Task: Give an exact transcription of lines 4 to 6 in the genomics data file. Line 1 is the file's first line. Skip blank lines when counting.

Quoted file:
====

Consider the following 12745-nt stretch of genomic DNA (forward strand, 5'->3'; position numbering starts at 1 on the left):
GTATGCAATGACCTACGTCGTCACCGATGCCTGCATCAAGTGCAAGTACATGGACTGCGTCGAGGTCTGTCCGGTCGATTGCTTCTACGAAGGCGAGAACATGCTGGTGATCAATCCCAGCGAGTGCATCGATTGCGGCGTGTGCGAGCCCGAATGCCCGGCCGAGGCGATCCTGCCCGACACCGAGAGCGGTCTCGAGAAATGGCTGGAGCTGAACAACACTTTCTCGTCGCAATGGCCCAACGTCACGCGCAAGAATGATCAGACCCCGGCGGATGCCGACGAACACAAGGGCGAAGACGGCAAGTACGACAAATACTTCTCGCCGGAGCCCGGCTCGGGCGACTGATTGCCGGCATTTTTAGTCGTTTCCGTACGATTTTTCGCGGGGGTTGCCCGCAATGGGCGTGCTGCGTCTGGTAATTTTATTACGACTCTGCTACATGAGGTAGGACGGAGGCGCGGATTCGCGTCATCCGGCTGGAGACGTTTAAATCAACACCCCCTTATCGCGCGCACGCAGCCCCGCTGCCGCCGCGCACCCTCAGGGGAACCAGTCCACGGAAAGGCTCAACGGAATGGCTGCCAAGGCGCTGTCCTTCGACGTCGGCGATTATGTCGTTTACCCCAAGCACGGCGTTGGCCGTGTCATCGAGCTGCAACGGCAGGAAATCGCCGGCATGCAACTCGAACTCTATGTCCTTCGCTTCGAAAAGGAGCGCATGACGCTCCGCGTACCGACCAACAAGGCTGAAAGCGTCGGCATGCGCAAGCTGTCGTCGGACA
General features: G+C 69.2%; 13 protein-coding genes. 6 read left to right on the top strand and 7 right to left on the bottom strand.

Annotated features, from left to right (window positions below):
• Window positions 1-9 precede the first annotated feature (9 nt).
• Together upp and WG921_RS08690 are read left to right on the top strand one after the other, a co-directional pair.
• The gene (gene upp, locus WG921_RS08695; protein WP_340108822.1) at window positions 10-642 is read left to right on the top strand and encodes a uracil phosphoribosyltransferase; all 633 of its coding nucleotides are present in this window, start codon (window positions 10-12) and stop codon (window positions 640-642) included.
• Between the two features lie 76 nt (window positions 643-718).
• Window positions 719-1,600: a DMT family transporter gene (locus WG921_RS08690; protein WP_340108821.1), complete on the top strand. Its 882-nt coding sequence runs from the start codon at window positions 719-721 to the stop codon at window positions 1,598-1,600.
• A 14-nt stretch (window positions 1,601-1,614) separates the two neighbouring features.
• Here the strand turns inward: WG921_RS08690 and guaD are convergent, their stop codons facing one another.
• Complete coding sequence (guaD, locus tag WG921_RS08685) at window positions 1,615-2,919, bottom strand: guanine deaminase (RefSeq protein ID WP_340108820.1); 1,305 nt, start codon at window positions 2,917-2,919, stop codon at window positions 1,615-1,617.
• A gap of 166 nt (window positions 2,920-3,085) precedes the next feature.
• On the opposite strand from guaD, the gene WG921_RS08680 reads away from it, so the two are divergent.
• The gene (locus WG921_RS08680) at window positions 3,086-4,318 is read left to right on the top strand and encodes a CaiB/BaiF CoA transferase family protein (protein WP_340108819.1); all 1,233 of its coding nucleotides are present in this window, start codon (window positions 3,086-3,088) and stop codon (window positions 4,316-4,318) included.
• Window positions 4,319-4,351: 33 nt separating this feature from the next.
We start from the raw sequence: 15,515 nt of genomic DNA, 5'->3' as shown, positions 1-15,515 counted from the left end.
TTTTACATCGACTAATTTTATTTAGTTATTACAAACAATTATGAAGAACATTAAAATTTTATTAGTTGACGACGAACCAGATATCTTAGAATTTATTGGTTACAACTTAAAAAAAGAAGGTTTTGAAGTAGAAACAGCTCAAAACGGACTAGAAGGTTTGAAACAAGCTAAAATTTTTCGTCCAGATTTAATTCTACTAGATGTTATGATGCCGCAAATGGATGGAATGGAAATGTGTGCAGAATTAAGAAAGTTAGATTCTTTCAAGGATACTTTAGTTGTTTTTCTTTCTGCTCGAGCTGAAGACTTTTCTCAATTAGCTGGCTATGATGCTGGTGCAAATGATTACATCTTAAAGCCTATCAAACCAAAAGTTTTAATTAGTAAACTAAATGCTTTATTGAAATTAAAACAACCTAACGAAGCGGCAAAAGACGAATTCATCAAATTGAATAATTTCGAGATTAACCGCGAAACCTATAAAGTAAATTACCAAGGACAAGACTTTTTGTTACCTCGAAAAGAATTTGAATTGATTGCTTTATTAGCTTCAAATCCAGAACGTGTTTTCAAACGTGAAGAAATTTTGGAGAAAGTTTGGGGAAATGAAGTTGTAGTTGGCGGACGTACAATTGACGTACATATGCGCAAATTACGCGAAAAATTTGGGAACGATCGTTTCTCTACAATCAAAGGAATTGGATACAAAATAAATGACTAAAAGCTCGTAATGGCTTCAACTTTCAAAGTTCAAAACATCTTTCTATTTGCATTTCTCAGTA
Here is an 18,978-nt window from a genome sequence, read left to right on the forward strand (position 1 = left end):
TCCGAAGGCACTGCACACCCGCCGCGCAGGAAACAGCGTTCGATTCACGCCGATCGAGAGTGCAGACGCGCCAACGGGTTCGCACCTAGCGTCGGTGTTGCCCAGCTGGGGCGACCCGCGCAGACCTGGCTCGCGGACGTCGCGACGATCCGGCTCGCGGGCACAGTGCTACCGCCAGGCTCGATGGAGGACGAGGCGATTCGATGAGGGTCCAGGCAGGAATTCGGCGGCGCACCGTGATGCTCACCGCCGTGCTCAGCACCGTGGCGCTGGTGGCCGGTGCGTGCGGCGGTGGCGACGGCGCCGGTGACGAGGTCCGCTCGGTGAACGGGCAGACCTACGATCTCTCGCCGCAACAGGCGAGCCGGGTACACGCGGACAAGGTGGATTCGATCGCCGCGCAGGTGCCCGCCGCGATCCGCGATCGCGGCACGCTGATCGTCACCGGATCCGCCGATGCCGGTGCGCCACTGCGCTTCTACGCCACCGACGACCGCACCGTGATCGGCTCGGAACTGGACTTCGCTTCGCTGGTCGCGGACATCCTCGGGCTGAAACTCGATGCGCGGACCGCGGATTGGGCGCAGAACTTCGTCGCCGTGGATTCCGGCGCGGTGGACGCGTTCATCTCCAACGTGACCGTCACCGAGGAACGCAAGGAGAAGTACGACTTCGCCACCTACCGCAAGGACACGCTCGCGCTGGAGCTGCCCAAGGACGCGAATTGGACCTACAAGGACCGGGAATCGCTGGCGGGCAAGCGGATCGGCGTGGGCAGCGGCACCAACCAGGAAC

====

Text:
Annotated features, from left to right (window positions below):
• Window positions 1-9 precede the first annotated feature (9 nt).
• Together upp and WG921_RS08690 are read left to right on the top strand one after the other, a co-directional pair.